A number of authors point out that the church realizes its true identity as the church when it gathers together:

The meeting for worship is the church becoming church. (Gordon Lathrop, Holy People, 9)

[The gathering enables the church] to become itself, to become conscious of itself and to confess what it essentially is. (Jean-Jacques von Allmen, Worship: Its Theology and Practice, 43)

[Worship’s] purpose is to express, for, or realize the church. (Alexander Schmemann, Introduction to Liturgical Theology, 29)

The writer of Hebrews extends the plural invitation and command:

Let us draw near with a true heart in full assurance of faith. . . . And let us consider how to stir up one another to love and good works, not neglecting to meet together, as is the habit of some. (Hebrews 10:22,24-25)

Likewise Paul clearly has the corporate gathering as he exhorts the Colossian believers to

let the word of Christ dwell among you richly, teaching and admonishing one another in all wisdom, singing psalms and hymns and spiritual songs, with thankfulness in your hearts to God. (3:16-17)


At the same time, each of these aspects certainly feeds into, empowers and enriches the other.

Christians who arrive for corporate worship out of a week of walking with God in worship will have their hearts already full of gratitude and praise; and that can only make the corporate praise of God’s people that much more energized and powerful, as those hearts overflow in joined expressions of worship.

Sometimes any of us can show up at church “empty,” and the Lord certainly can and does meet us in the assembly and encourage our empty heart and refill it: but the normal pattern for the healthy Christian is to come having already worshiped.This brings the corporate event to a powerful new level, and avoids putting an unfair burden on the pastor or worship leader of being responsible for providing the congregants’ sole dose of worship for the week.)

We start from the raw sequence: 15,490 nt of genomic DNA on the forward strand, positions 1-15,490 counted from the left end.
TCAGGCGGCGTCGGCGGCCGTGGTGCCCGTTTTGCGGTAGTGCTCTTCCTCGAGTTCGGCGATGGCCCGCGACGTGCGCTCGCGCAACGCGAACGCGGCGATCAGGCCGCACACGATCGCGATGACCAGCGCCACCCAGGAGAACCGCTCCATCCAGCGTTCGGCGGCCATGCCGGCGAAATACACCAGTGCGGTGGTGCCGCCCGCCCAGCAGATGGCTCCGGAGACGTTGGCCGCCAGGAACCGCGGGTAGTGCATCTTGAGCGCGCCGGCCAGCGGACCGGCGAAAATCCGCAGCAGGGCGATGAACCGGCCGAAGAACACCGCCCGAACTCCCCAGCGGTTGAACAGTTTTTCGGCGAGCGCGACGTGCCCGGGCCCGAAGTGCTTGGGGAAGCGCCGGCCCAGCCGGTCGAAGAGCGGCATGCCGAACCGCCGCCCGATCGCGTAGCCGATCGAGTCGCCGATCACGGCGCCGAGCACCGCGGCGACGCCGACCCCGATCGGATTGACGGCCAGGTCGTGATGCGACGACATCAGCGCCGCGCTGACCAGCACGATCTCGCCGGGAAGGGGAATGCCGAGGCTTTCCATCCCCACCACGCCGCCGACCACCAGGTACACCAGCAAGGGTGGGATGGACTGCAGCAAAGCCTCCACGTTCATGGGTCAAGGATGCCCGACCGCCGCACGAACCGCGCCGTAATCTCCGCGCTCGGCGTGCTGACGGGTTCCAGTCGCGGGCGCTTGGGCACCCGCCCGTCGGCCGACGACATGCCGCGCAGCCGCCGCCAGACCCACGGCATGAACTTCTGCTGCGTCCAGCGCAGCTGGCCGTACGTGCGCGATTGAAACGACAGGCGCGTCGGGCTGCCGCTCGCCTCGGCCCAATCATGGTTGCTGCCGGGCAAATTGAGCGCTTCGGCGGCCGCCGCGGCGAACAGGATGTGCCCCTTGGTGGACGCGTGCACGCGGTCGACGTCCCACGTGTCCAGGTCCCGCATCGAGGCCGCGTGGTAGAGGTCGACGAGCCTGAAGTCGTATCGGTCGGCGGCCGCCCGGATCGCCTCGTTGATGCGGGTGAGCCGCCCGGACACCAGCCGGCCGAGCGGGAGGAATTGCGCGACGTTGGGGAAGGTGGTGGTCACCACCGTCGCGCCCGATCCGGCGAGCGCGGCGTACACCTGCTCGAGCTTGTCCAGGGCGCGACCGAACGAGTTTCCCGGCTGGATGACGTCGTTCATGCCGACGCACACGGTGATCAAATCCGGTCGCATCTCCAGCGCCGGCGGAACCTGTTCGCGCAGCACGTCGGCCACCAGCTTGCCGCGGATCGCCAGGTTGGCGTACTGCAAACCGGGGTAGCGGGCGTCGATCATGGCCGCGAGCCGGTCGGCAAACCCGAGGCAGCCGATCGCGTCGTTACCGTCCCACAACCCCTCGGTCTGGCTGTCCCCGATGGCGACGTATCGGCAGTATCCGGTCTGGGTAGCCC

And in the gathering we are built up in the faith, as we draw strength from one another, and are reminded, after the relentless assault of secular society through the week, what our true Center is and to Whom we belong:

We are creatures of short memories. Corporate worship, regularly practiced, calls us back again and again to the divine background and to our life that springs from it. (Douglas Steere, Prayer and Worship, 47)

And we are encouraged and fortified through corporate praise: Ephesians 5:19 tells us that in the gathering we are not only “singing and making melody to the Lord,” but also in mutual edification we are “addressing one another in psalms and hymns and spiritual songs.”

By joining in song, then, as well as through affirmations of biblical truth, prayer, and sitting under the ministry of preaching, we are armored to return to our daily walk of worship.

The great churchman and worship theologian Jean-Jacques von Allmen insisted that

the only parochial activities [i.e., those outside the church] which have any real justification are those which spring from worship and in their turn nourish it. (Worship: Its Theology and Practice, 56)

And so we have a two-way street: daily worship to Sunday worship and back again, each full of rich possibilities to “taste and see that the Lord is good” (Psalm 34:8).